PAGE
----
Sharon said: Alaska was a wide open place that wanted the energy of my generation. She got to work. She worked at the Department of Natural Resources, an agency that I had the honor of being the former commissioner of. She worked for the Joint Federal-State Land Use Planning Commission for Alaska, inventorying the abundant world-class natural resources we have in our State.

Then she and a girlfriend traveled the world for a year and landed at the end of her tour in DC. She was young, broke, on a friend's couch, and she came here and asked for and got a job with former Alaska U.S. Senator Mike Gravel. Some might remember Senator Gravel here in the Senate. She worked on natural resource issues for him. 

Eventually, she made her way back home to Alaska and met her husband, an Air Force anesthesiologist, James Fraser, who made his way into private practice. Sharon helped run the office, and they had two wonderful children, Grant and Victoria. 

So who is Grant Fraser? Her son. He was popular at Service High School in Anchorage, where he graduated. He was an actor who loved the works of Homer and Shakespeare. He was a mountain biker, a skier, a pianist, a scuba diver, a rock climber, and a tennis player. He was lighthearted and mischievous, and according to his marine brothers, the only thing that could really rile him up was when they talked about his sister the way in which sometimes marines, unfortunately, have the habit of doing. He was a fiercely loyal brother. You could not joke about his sister Victoria, who, by the way, now is a professional soprano singer who has performed all over the world. 

So Sharon and her husband James assumed that Grant would become an athlete, maybe, or a scholar. He was a very, very smart young man. But shortly after 9/11, like so many patriotic young Americans across our Nation, he surprised his family and his friends when he announced he was joining the marines.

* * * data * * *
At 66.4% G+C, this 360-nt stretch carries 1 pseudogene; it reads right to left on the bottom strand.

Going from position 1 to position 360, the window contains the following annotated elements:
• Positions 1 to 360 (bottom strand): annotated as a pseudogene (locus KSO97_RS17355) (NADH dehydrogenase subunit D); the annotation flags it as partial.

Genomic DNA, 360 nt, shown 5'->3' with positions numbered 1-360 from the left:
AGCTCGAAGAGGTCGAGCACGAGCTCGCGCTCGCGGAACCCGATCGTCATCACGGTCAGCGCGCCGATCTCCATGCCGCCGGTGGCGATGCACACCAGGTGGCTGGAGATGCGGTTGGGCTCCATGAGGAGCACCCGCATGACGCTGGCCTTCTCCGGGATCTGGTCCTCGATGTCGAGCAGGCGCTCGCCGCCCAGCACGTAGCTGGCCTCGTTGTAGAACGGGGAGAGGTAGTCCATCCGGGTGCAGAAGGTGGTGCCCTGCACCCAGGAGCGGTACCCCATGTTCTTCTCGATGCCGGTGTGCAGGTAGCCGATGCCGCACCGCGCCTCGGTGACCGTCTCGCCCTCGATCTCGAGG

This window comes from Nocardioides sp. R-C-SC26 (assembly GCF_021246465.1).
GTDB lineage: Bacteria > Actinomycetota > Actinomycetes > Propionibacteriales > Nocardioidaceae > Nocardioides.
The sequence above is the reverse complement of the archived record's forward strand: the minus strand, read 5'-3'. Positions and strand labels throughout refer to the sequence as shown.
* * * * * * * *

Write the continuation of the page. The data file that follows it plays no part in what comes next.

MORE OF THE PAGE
“No, no, no, no,” Sharon told her son. ”That isn't the plan. You are going to school now.” 

He told his mom: ``Mom, this isn't my scholarly time of life. I am ready to serve and fight for my country, if need be.''

He knew he would thrive in the Marines, and he did. He planned on coming back home in Anchorage to work as a paramedic with the fire department. Grant and I briefly overlapped in the Marine Corps unit. We both served in Alaska, Echo Company, 4th Reconnaissance Battalion, which was later deployed to Iraq in 2005.

On August 3, 2005, in Anbar Province, Iraq, Grant was on a mission, Operation Quick Strike, to avenge the killing of his fellow marines that had happened just a few days earlier. He was riding in an AmTrac vehicle on an attack into the city, hit a massive improvised explosive device, and was 22 years old when he made the ultimate sacrifice for our Nation. 

Now, I love our military, but let's face it; sometimes it can be bureaucratic and boneheaded. It took 11 years and tenacious work on the part of Grant's amazing mother Sharon to finally get her son an appropriate burial across the street at Arlington. 

Just 2 days before the funeral, I was sitting next to Gen. Joe Dunford, the Marine Corps Chairman of the Joint Chiefs of Staff, at a dinner. I told General Dunford about Grant's heroism and about Sharon Long's heroic perseverance to get her son appropriately honored with a burial at Arlington.

On an overcast day, September 30, 2016, Grant Fraser was put to rest among his brothers and sisters, our Nation's heroes, whom we honor this weekend at Arlington National Cemetery. Family, friends, and especially U.S. marines from all across America came to that service to say goodbye to their friend. I was there, and when I got there, I was honored to see many marines. One, in particular, came to the funeral early and stayed till the very end. The Chairman of the Joint Chiefs, General Dunford, attended in his dress blues out of respect for this young Marine Corps lance corporal.